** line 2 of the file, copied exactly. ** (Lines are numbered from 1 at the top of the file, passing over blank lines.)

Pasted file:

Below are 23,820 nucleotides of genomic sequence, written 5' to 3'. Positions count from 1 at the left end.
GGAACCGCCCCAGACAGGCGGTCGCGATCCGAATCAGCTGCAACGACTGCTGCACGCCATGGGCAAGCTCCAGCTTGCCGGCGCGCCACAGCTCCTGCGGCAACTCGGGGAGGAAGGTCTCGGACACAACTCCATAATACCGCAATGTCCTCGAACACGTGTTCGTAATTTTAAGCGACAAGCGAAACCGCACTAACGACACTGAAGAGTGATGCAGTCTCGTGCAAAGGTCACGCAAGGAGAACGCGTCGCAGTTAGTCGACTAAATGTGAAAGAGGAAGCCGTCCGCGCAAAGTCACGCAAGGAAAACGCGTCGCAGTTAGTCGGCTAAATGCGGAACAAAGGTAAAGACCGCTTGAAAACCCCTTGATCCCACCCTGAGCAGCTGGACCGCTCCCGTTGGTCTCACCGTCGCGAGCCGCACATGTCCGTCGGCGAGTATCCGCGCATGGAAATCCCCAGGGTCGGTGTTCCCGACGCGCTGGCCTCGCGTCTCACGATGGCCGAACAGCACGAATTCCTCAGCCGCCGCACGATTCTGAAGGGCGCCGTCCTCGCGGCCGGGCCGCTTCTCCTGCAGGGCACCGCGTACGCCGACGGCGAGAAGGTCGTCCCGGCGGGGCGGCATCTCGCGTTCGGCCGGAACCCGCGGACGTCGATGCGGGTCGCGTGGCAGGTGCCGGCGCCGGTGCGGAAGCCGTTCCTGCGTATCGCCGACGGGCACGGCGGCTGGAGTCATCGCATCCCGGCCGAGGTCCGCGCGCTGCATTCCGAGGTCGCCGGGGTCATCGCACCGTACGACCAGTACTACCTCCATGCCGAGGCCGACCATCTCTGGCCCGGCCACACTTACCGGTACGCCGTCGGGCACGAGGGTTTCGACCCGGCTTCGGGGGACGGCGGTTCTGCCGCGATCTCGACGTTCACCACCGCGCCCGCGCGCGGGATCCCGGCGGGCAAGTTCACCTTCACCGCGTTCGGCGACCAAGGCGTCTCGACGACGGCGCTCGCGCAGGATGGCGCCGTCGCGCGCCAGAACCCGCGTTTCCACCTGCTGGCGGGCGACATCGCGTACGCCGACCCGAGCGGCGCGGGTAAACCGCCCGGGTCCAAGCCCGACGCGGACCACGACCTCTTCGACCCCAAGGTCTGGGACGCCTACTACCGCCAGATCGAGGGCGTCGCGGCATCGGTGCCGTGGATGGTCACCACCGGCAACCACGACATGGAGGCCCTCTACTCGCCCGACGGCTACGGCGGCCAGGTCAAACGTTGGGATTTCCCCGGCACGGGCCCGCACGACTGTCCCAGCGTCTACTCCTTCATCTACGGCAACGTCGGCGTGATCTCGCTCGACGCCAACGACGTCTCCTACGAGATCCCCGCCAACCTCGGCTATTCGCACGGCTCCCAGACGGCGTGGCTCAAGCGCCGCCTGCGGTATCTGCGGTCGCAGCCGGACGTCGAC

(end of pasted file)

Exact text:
GGAACCGCCCCAGACAGGCGGTCGCGATCCGAATCAGCTGCAACGACTGCTGCACGCCATGGGCAAGCTCCAGCTTGCCGGCGCGCCACAGCTCCTGCGGCAACTCGGGGAGGAAGGTCTCGGACACAACTCCATAATACCGCAATGTCCTCGAACACGTGTTCGTAATTTTAAGCGACAAGCGAAACCGCACTAACGACACTGAAGAGTGATGCAGTCTCGTGCAAAGGTCACGCAAGGAGAACGCGTCGCAGTTAGTCGACTAAATGTGAAAGAGGAAGCCGTCCGCGCAAAGTCACGCAAGGAAAACGCGTCGCAGTTAGTCGGCTAAATGCGGAACAAAGGTAAAGACCGCTTGAAAACCCCTTGATCCCACCCTGAGCAGCTGGACCGCTCCCGTTGGTCTCACCGTCGCGAGCCGCACATGTCCGTCGGCGAGTATCCGCGCATGGAAATCCCCAGGGTCGGTGTTCCCGACGCGCTGGCCTCGCGTCTCACGATGGCCGAACAGCACGAATTCCTCAGCCGCCGCACGATTCTGAAGGGCGCCGTCCTCGCGGCCGGGCCGCTTCTCCTGCAGGGCACCGCGTACGCCGACGGCGAGAAGGTCGTCCCGGCGGGGCGGCATCTCGCGTTCGGCCGGAACCCGCGGACGTCGATGCGGGTCGCGTGGCAGGTGCCGGCGCCGGTGCGGAAGCCGTTCCTGCGTATCGCCGACGGGCACGGCGGCTGGAGTCATCGCATCCCGGCCGAGGTCCGCGCGCTGCATTCCGAGGTCGCCGGGGTCATCGCACCGTACGACCAGTACTACCTCCATGCCGAGGCCGACCATCTCTGGCCCGGCCACACTTACCGGTACGCCGTCGGGCACGAGGGTTTCGACCCGGCTTCGGGGGACGGCGGTTCTGCCGCGATCTCGACGTTCACCACCGCGCCCGCGCGCGGGATCCCGGCGGGCAAGTTCACCTTCACCGCGTTCGGCGACCAAGGCGTCTCGACGACGGCGCTCGCGCAGGATGGCGCCGTCGCGCGCCAGAACCCGCGTTTCCACCTGCTGGCGGGCGACATCGCGTACGCCGACCCGAGCGGCGCGGGTAAACCGCCCGGGTCCAAGCCCGACGCGGACCACGACCTCTTCGACCCCAAGGTCTGGGACGCCTACTACCGCCAGATCGAGGGCGTCGCGGCATCGGTGCCGTGGATGGTCACCACCGGCAACCACGACATGGAGGCCCTCTACTCGCCCGACGGCTACGGCGGCCAGGTCAAACGTTGGGATTTCCCCGGCACGGGCCCGCACGACTGTCCCAGCGTCTACTCCTTCATCTACGGCAACGTCGGCGTGATCTCGCTCGACGCCAACGACGTCTCCTACGAGATCCCCGCCAACCTCGGCTATTCGCACGGCTCCCAGACGGCGTGGCTCAAGCGCCGCCTGCGGTATCTGCGGTCGCAGCCGGACGTCGAC